Battle of Midtskogen

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Battle of Midtskogen
Part of Norwegian Campaign of the Second World War
Overview of the battle.
Overview of the battle. Norwegian forces in green symbols. German forces in red symbols.
Date 10 April 1940
Location Elverum, Østerdalen, Norway
Result Norwegian victory
 Norway  Nazi Germany
Commanders and leaders
Olaf Helset
Oliver Møystad
Eberhard Spiller  
100+ soldiers/militia,
2 Colt M/29
heavy machine guns
100 paratroopers
Casualties and losses
3 wounded 2 killed, unknown number of wounded

The Battle of Midtskogen was the battle fought on the night between 9 and 10 April 1940 during the Second World War between a German raiding party and an improvised Norwegian force. The site of the battle was Midtskogen farm, situated approximately 5 km (3.1 mi) west of the town Elverum at the mouth of the Østerdalen valley in southern Norway. The invading German troops were out on a raid to capture the Norwegian King, Haakon VII, and his cabinet and thereby forcing Norway into submission. After a short battle, the German force withdrew, having lost its commander in the fighting.[1]

Opposing forces[edit]

The Norwegian defenders mustered a slightly numerically superior force, the core of which was a rifle company of the Royal Guards and a number of hastily mustered volunteers, consisting mostly of members of local rifle clubs.[2]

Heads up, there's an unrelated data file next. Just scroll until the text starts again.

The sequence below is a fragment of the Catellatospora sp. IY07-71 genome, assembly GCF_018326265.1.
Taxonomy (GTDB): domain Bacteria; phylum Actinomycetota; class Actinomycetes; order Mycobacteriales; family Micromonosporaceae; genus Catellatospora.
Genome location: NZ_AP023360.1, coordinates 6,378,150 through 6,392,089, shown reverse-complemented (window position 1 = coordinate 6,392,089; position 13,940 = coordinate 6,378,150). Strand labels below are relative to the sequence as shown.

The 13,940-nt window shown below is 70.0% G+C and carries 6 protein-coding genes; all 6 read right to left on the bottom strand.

The German party consisted of approximately 100 Fallschirmjäger in a convoy of commandeered Norwegian civilian vehicles. Though somewhat numerically inferior the Germans were vastly superior in terms of training and firepower, possessing numerous modern submachine guns, light machine guns and hand grenades.


The opposing forces clashed at around 01:30 on 10 April with the German vehicles crashing into a Norwegian roadblock. The ensuing fire-fight continued until 03:00, ending with both forces pulling back. The Norwegians were reinforced and regrouped into new positions; the Germans, realizing their raid had failed, retreated to Oslo.


Memorial stone to commemorate the battle. "Here Norwegian forces stopped the enemy′s attempt at capturing the King, Crown Prince, parliament and cabinet".

The casualties on both sides were light. The Germans suffered two men killed in action and an unknown number of wounded. One of the German fatalities was their military attaché Hauptmann Eberhard Spiller. Norwegian losses were three men wounded in action. The action may have been small, but as it prevented capture of the King and cabinet it probably saved Norway for the allied cause[citation needed] and proved a major boost to Norwegian morale, being very low due to the early German successes in the Norwegian Campaign.


Other sources[edit]

  • Andreas Hauge: Kampen på Midtskogen 1940, article published 1995 (Norwegian)
  • Hauge, Andreas (1995 Kampene i Norge 1940 (Sandefjord: Krigshistorisk Forlag) ISBN 82-993369-0-2 (Norwegian)

Coordinates: 60°52′36″N 11°28′05″E / 60.87667°N 11.46806°E / 60.87667; 11.46806